A member of the Scottish Most Ancient and Most Noble Order of the Thistle
. This is the Scottish equivalent of the English Knight of the Garter
, meaning that only Scottish nobles (16 at any time, to be precise) may ever hold this title. The Knights of the Garter are the only Order to hold precedence over the Knights Thistle. The Knighthood
has been open to female membership
since the late 1800's.
The banners of the Order are hung in the Chapel of the Order in St. Giles' Cathedral, Edinburgh. The reigning monarch is the Sovereign of the Order, and St. Andrew's Day, November 30th, is the Day of the Order. Initiations to the Order take place during the week spent by the Queen in Holyrood
A Knight of the Thistle may decorate himself with a plain green circle around the arm, trimmed with gold, and bearing the words, "Nemo me impune lacessit." This is also the motto of four regiments of the British Army: The 2nd Dragoons (Royal Scots Greys), Scots Guards, 21st Fusiliers, and the Black Watch (41st Foot Regiment).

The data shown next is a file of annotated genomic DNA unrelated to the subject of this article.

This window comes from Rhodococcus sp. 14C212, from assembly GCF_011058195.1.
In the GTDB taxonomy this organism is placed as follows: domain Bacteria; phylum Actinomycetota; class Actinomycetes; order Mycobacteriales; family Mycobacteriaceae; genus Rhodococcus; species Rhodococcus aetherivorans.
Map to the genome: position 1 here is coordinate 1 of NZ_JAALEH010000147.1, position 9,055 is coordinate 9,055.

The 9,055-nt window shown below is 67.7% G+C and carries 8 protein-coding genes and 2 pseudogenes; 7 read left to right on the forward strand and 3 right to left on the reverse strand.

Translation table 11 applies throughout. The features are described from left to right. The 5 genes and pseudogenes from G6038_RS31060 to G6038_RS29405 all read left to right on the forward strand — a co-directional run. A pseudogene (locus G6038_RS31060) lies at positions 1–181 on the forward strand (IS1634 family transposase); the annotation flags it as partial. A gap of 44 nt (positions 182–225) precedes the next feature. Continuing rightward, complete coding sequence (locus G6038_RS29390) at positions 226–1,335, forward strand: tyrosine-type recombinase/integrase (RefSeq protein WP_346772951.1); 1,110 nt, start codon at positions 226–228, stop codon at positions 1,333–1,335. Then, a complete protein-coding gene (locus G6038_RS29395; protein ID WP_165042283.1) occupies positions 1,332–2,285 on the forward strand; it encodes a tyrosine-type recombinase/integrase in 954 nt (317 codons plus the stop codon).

The full insignia of this Order of Chivalry includes:
- The Badge Appendant: a golden image of St. Andrew in a green habit and purple surcoat, bearing a white enamelled Cross of St. Andrew, all surrounded by golden rays.
- A golden collar, featuring alternating green enamelled sprigs of pine, and thistles with white enamelled heads.
- A star, made of a cross and four-pointed star, in the center of which is a gold medallion with a green enamelled thistle surrounded by a green enamelled band bearing the Order's motto.
- A green riband, worn over the left shoulder
- An Investment Badge, made up of a gold oval with a picture of St. Andrew holding his cross before him at the center, bearing the Order's motto on the surrounding band.
Membership within the Knighthood would be denoted in writing with the letters K.T.
, much as one might note a Ph.D.
. That is:
Clockwork McGrue, K.T.
Very rarely, a foreigner will be introduced into the Order. This person holds the privilage of using the letters K.T., but cannot be called "Sir" or "Lady."